The national tennis team that comprised youngsters who were making their debut at the Africa Davis Cup in Congo, Brazzaville performed beyond expectations. The team finished the tournament in style beating Congo 3-0 on Saturday.
Botswana finished in second place after four matches with one loss and three wins. The coach, Petrus Molefhe, told Sport Monitor that he could not say much about how the team prepared for the tournament. He said even during his playing days, preparations were always a challenge.
“The preparations were not what one would have expected. We could have trained more, but that was impossible due to the outbreak of COVID-19. But looking at how the players competed, you would not believe that we only had nine days in camp and one player had only two days,” he said.
Molefhe said the other player was not in the camp and joined the team at the airport en route Brazzaville. Tsholofelo Tsiang and Tshepo Mosarwa were the only two players who were available for the entire nine days.
The other team members were Denzel Seetso and Thato Holmes. Molefhe explained that he invited other local players to train with the team so that they could get a variety of players to enhance the training.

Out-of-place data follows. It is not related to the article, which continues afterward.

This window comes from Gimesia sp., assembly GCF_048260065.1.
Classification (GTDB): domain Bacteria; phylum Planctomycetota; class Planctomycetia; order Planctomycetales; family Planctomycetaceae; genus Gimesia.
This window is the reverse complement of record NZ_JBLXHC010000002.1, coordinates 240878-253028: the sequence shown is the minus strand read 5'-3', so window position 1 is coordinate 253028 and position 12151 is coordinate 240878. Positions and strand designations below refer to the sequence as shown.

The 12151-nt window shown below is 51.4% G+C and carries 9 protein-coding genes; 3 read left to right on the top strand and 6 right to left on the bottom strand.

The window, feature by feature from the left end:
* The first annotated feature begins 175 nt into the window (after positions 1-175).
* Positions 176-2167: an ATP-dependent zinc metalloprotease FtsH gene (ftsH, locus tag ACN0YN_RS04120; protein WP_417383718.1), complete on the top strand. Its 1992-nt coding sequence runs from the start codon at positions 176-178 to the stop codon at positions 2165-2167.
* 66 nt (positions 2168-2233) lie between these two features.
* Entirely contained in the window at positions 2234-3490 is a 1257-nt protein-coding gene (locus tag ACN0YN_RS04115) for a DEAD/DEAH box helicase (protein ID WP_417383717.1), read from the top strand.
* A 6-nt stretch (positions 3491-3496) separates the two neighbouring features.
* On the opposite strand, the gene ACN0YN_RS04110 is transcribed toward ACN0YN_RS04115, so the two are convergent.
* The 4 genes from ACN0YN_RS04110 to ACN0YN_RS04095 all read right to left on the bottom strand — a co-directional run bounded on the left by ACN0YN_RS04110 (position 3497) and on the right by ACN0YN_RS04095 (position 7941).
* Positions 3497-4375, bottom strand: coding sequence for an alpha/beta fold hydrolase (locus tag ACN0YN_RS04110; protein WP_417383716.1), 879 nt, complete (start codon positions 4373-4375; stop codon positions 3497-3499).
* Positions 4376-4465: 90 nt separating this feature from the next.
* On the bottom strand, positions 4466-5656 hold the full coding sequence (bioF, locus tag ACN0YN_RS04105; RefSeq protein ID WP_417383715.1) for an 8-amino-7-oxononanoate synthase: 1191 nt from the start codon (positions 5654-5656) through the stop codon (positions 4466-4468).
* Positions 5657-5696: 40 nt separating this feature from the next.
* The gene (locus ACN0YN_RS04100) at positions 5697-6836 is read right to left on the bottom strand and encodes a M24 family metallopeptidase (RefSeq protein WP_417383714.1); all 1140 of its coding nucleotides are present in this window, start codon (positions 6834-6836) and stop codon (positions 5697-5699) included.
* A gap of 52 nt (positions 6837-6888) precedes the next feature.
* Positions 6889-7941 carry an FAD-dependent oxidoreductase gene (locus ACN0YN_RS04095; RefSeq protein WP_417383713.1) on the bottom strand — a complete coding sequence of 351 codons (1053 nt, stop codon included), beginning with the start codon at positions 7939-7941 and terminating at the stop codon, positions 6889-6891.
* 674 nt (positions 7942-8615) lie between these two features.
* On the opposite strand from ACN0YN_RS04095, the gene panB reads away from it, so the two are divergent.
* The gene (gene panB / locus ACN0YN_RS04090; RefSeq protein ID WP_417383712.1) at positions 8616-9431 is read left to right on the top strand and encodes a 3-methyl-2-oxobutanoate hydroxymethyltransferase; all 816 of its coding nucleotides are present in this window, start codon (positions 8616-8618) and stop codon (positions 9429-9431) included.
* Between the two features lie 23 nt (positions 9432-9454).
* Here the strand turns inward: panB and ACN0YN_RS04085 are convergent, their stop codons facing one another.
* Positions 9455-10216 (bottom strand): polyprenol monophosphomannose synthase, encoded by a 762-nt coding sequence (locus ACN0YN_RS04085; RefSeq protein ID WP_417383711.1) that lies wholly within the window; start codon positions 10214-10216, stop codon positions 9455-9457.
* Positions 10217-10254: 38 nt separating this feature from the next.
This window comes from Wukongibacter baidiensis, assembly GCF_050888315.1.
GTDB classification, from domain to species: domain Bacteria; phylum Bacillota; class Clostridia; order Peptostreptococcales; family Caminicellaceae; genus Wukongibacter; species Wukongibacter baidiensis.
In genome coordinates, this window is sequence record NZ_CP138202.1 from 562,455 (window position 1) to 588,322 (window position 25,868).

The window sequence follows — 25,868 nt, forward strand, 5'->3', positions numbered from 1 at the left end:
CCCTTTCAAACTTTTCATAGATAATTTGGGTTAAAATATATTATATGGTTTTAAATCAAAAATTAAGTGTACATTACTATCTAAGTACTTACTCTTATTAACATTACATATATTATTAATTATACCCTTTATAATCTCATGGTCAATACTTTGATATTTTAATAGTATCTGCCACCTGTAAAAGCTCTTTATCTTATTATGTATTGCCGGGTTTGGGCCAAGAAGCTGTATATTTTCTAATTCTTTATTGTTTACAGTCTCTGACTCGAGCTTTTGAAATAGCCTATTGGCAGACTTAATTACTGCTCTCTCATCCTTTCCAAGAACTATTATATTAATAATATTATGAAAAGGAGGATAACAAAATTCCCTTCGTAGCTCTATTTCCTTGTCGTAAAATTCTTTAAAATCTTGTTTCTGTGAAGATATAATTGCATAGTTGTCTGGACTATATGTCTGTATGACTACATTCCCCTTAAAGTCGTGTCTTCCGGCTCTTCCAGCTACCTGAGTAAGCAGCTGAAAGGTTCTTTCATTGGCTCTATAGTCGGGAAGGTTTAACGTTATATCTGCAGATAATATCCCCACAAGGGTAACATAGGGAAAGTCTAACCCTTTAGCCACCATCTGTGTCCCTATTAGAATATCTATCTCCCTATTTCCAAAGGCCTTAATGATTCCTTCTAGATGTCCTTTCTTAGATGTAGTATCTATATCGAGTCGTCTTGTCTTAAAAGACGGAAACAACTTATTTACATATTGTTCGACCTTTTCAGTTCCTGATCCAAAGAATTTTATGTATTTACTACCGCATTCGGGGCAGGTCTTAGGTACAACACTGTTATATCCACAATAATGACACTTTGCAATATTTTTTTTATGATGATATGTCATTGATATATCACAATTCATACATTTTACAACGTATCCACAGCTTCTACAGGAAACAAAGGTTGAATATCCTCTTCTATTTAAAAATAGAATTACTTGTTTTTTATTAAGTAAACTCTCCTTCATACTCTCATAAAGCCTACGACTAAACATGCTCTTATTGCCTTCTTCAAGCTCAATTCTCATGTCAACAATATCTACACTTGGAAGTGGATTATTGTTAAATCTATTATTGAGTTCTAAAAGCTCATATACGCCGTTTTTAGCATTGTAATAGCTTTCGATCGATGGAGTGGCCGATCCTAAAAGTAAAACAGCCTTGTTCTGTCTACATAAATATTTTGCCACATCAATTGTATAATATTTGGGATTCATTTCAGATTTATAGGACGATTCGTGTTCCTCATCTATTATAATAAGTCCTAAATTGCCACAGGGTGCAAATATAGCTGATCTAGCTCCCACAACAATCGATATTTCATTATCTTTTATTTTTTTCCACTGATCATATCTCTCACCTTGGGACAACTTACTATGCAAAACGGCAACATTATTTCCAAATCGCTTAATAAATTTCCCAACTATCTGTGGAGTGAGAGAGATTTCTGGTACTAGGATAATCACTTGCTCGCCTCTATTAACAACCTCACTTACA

“In short, the preparations were not ideal, but I tried to not let that bother me or the players especially if there was nothing we could do about it. Money was another issue which played part in the delay as far as I was told.
It is always ideal to get the best preparation, but that hardly ever happens in my sport so I have learnt to roll with the punches,” Molefhe said.
He explained that he gave his players three areas, which they would need to improve on every day and he promised them that if they could improve on these areas everything would take care of itself. The three areas are mental, tactical and focus. “We started working on this in Gaborone, but when we got here it was different because it was in a proper event.
So on their first matches I felt they were scared to trust and buy in what I had to advised through the three areas so we lost our first tie 3-0 against Namibia,” said the coach.
Molefhe said the biggest lesson learnt at the tournament is that coaches spend too much time on athletes technical ability and do not do much on their tactical and mental strength.
“I would be writing a report to the Botswana Tennis Association (BTA) and the athletes coaches suggesting they have a look at my findings.
All in all, we were able to improve day after day especially our three areas which we had as our goal to improve and trust in,” Molefhe said. He noted that Botswana is not too far from most of the top nations in Africa.